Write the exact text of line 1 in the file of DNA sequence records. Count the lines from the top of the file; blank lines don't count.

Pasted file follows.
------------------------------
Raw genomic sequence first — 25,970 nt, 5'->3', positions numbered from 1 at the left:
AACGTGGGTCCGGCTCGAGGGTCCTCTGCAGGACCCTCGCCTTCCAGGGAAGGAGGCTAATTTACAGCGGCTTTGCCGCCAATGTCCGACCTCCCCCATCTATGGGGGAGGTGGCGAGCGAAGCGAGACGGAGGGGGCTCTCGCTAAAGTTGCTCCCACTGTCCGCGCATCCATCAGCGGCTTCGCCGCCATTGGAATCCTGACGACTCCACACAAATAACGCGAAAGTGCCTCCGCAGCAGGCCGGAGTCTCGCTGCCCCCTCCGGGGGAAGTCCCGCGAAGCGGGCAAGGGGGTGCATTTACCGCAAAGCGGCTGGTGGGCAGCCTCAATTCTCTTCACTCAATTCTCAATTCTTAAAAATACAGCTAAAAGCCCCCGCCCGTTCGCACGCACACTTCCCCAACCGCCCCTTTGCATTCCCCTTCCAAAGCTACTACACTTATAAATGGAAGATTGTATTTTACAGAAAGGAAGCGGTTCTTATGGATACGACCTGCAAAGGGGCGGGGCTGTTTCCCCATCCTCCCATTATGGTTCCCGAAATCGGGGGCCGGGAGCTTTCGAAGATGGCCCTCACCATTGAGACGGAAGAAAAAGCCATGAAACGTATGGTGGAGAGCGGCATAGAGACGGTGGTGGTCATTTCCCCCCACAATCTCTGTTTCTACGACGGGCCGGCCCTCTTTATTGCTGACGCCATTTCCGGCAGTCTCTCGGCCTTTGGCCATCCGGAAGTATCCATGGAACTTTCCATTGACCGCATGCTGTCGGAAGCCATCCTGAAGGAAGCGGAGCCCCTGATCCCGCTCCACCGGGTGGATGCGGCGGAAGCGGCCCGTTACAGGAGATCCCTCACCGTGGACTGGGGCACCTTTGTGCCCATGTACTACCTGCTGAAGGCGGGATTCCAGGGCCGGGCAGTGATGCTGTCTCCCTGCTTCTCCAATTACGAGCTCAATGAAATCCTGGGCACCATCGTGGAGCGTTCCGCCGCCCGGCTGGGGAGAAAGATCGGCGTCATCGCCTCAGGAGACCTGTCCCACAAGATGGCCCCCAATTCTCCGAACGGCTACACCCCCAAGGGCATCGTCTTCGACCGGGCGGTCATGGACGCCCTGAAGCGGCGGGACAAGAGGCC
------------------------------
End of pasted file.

Raw genomic sequence first — 25,970 nt, 5'->3', positions numbered from 1 at the left: